Strategic equivalence and bounded rationality in extensive form games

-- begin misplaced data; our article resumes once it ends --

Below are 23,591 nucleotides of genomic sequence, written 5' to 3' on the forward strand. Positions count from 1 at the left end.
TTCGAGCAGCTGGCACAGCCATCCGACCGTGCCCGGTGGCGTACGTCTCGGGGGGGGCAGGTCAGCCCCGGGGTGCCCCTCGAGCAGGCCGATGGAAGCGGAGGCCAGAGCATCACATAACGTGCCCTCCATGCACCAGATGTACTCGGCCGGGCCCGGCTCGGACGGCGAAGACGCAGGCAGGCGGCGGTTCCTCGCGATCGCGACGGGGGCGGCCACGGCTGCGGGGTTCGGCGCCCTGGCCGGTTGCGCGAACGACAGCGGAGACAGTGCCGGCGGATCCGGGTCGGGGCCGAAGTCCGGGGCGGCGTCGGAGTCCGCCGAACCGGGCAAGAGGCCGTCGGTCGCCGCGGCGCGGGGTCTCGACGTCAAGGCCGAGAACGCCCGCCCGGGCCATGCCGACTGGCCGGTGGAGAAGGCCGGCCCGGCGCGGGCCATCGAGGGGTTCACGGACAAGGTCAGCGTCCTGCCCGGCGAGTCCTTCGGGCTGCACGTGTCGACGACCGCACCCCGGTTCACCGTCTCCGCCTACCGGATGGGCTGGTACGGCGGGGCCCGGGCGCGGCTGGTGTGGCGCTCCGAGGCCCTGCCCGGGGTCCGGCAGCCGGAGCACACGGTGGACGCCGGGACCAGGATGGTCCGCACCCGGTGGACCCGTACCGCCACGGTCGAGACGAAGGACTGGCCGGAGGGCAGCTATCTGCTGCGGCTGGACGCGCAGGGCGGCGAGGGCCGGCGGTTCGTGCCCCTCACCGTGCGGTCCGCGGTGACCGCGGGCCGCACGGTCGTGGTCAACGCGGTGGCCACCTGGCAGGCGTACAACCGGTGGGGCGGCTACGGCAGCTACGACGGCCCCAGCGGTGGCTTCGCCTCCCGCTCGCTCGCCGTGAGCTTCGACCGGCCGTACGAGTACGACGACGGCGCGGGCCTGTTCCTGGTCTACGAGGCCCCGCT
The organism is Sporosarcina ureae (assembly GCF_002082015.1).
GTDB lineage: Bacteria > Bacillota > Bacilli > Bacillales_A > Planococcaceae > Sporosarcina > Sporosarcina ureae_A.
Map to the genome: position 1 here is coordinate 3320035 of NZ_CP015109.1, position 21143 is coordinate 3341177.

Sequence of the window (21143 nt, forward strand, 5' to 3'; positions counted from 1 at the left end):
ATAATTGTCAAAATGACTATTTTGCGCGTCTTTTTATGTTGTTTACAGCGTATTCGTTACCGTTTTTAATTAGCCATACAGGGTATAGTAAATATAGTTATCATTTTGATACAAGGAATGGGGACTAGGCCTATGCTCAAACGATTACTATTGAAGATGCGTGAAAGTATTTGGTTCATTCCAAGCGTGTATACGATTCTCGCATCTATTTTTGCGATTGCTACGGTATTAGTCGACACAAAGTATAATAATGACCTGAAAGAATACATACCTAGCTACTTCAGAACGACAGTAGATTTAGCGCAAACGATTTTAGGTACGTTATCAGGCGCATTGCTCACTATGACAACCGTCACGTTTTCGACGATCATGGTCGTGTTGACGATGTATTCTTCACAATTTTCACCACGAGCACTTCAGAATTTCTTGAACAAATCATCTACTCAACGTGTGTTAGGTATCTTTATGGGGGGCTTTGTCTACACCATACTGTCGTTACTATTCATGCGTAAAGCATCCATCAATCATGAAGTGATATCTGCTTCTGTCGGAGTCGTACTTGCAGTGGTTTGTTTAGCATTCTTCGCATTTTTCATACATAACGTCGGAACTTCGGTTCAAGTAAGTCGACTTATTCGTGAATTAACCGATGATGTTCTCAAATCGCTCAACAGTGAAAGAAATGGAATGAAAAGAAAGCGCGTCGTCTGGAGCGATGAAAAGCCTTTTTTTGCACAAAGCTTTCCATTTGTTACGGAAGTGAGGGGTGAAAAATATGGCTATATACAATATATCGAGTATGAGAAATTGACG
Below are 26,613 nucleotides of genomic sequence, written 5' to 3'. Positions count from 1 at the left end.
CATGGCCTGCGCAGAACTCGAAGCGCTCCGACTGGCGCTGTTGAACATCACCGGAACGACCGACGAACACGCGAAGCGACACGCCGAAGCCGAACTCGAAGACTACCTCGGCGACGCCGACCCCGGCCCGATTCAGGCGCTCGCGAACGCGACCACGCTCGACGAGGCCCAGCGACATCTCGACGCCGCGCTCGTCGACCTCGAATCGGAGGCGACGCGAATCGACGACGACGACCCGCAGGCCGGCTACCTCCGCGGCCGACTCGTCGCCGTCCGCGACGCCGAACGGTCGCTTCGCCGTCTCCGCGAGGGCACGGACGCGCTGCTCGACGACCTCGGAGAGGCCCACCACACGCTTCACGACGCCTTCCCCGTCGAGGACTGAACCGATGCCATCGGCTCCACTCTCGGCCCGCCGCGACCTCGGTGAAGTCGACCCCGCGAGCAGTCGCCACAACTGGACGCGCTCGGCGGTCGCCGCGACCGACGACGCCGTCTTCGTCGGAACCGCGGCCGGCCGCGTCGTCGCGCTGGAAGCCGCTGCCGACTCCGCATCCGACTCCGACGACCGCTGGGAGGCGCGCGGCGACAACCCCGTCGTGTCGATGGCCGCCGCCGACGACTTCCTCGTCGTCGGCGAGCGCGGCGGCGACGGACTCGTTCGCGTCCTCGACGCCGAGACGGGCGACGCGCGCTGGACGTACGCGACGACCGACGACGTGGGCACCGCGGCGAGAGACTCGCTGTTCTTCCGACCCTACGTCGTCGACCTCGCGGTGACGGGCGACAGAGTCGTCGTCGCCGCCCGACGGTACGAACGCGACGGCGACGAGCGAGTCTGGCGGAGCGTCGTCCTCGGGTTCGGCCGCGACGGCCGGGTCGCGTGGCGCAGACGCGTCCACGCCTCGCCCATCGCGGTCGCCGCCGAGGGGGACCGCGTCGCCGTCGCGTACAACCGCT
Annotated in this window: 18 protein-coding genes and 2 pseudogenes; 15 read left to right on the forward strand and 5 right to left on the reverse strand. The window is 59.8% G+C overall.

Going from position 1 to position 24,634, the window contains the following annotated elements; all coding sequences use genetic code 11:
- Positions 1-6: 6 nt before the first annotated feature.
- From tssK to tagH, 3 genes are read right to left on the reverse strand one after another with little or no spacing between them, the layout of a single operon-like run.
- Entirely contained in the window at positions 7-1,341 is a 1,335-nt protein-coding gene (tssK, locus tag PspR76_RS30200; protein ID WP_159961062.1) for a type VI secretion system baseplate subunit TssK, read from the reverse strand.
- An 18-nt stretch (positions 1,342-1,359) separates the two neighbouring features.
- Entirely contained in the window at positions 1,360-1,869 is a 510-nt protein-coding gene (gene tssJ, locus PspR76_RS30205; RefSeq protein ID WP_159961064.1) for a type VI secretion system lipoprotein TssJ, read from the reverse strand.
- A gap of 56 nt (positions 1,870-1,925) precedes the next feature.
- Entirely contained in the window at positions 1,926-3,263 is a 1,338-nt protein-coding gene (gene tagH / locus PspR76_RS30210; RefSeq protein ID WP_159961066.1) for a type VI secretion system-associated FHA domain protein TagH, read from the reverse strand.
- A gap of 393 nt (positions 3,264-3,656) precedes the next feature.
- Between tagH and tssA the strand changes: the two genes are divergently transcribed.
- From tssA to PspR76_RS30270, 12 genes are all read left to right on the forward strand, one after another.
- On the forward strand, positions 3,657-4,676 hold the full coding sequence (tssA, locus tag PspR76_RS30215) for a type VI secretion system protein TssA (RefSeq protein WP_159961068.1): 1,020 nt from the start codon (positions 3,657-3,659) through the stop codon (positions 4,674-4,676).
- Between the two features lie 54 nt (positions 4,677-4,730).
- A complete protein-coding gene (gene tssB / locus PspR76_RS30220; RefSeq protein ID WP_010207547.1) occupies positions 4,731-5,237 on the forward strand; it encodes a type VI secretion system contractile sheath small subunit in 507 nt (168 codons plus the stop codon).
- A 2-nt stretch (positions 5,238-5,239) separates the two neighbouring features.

In a large family of solution concepts for boundedly rational players --- allowing players to be imperfect optimizers, but requiring that ``better'' responses are chosen with probabilities at least as high as those of ``worse'' responses --- most of Thompson's ``inessential'' transformations for the strategic equivalence of extensive form games become far from inconsequential. Only two of the usual elementary transformations remain truly inessential: the interchange of moves, and replacing a final move by nature by simply taking expected payoffs.
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